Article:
Expat Forum For People Moving Overseas And Living Abroad banner

1 - 13 of 13 Posts

·
Registered
Joined
·
167 Posts
Discussion Starter · #1 ·
I am a US citizen with a permanent residency permit in Germany. I live with my German wife and German/American son.
I'd like to know if this permanent residency permit issued by Germany also entitles me to live and work in other EU countries?
 

·
Administrator
Joined
·
50,364 Posts
As far as I know, "permanent residency" status in one EU country does not give you residency status in another EU country. OTOH, as the spouse of an EU national, you can get a residency permit in another EU country, as long as you are joining your EU spouse there (usually means that the EU spouse must be in the country with a job, a pension or as a student).
Cheers,
Bev
 

·
Administrator
Joined
·
36,509 Posts
Yes, Bev is correct. It gives you no rights anywhere but in your country of residence, & hinges on your spouse also being resident in that country.
 

·
Super Moderator
Joined
·
1,856 Posts
I am a US citizen with a permanent residency permit in Germany. I live with my German wife and German/American son.
I'd like to know if this permanent residency permit issued by Germany also entitles me to live and work in other EU countries?
How did you obtain permanent residence?

Through your German spouse?

An employer sponsored work permit?

Some other way?
 

·
Super Moderator
Joined
·
1,856 Posts
Through my wife I believe. I also had to wait 3 years to get it and they asked me to prove sufficient income.
Okay, that's definitely through spouse, all other paths take longer (unless you had BlueCard and you would know if that was the case).

In general, you'd have to qualify for a work-/residence permit in your own right unless your EU-spouse moves to that country and exercises treaty rights - being employed, self-employed, studying full time, being self-sufficient. Then you would get unrestricted work rights as a family member of an EEA national.

You can check individual countries' domestic immigration rules here:

EU Immigration Portal - Already in the EU - European Commission

If you do move, don't forget to inform the Ausländerbehörde beforehand to get a Fiktionsbescheinigung. Otherwise, your permanent residence may be lost.
 

·
Super Moderator
Joined
·
1,856 Posts
Thanks. The problem is that she doesn't work and my income alone supports the family.
Which country are you thinking about?

Or is it just thinking about moving in an abstract way?

She could be self-sufficient through your income but that's a bit of a difficult way to exercise treaty rights and depending on which country we are talking about may require potentially expensive private health insurance on top of whatever is standard.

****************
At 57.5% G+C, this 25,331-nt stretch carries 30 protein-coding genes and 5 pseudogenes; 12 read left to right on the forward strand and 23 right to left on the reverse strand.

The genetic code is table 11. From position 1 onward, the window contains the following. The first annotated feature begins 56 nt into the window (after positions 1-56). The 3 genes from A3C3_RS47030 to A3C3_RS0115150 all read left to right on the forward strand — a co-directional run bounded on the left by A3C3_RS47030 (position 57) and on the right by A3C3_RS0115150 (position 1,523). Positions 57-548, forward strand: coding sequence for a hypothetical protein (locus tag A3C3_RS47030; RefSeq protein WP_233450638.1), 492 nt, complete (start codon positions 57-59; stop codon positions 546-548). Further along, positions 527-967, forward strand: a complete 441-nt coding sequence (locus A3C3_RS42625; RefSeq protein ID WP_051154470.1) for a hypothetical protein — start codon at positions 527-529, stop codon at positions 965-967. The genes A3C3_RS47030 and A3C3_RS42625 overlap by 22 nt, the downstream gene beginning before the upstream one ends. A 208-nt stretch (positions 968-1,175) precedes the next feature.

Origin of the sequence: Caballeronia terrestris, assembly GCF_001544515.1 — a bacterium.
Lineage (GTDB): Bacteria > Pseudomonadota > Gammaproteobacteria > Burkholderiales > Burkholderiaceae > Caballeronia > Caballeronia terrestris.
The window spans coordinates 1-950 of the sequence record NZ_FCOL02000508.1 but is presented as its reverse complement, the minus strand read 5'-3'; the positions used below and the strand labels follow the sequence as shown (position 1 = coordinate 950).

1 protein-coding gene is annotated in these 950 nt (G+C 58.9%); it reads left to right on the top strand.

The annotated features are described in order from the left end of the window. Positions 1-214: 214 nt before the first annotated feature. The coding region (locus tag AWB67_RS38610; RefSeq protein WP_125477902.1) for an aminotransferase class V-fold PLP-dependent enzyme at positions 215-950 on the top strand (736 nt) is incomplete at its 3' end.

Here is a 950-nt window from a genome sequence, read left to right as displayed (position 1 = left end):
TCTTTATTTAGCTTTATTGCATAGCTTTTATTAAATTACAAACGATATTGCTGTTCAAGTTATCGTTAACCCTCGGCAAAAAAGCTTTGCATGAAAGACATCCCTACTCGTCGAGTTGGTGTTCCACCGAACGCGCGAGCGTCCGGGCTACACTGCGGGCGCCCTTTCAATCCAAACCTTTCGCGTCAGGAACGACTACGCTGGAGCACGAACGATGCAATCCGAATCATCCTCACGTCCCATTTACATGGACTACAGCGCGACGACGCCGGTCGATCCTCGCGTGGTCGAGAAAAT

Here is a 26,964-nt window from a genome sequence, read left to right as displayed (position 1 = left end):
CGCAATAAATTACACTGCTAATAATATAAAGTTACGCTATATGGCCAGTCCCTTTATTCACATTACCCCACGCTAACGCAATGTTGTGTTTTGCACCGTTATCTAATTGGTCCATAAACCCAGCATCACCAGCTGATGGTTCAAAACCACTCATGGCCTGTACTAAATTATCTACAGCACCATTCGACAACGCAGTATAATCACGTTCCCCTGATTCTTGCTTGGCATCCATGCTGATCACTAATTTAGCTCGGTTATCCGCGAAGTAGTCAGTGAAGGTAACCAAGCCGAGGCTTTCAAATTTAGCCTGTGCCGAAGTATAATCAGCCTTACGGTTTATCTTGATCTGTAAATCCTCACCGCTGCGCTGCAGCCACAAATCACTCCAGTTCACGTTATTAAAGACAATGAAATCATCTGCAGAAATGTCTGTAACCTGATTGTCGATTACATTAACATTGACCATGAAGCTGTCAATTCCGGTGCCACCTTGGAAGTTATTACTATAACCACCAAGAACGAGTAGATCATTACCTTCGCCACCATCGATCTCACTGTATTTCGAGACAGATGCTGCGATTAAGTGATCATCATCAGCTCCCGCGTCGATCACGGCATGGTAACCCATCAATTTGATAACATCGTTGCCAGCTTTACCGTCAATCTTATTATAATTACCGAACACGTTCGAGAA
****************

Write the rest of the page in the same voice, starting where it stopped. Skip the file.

The easiest way would be for her to get a job in the country you want to move to - it doesn't have to be a qualified job or even full time. I think the minimum is 17 hours per week.
 

·
Super Moderator
Joined
·
1,856 Posts
Do you already have a job offer?

I am afraid I know nothing about how easy it is to apply for a residence card for family members of EEA nationals in Hungary, how long it usually takes (max. 6 months as per EU law) or what their stance is on self-sufficiency/how much money would be considered sufficient.

Have you read this?

EU Immigration Portal - Hungary - Employment - European Commission

Also:

Registering your non-EU family members in another EU country - Hungary
 

·
Super Moderator
Joined
·
1,856 Posts
Thanks for the info. I have my own business and can work from anywhere in the EU.
Hm, self-employment generally tends to be more complicated than employment. With a self-sufficient EU spouse relying on a non-EEA national's business in the mix...

See it like this: Hungary will ask "Why exactly do you have to live in Hungary if nobody in your family is employed here/studies here/has any sort of ties?"

Looks like you will definitely need private health insurance:

EU Immigration Portal - Hungary - Self-employed - European Commission

I guess you don't want to naturalize as German because you would have to renounce your US citizenship? Getting a German passport would do away with all obstacles when moving within the EU.

You really need to find somebody with Hungarian experience regarding their implementation of EU freedom of movement rules and that's relatively unlikely in the German forum.
 

·
Registered
Joined
·
167 Posts
Discussion Starter · #13 ·
Thanks again. I doubt I'd even qualify for German citizenship but I wouldn't take it anyway. Like you said that would force me to renounce US citizenship. I also have a Dominican passport I'd have to give up.
 
1 - 13 of 13 Posts
Top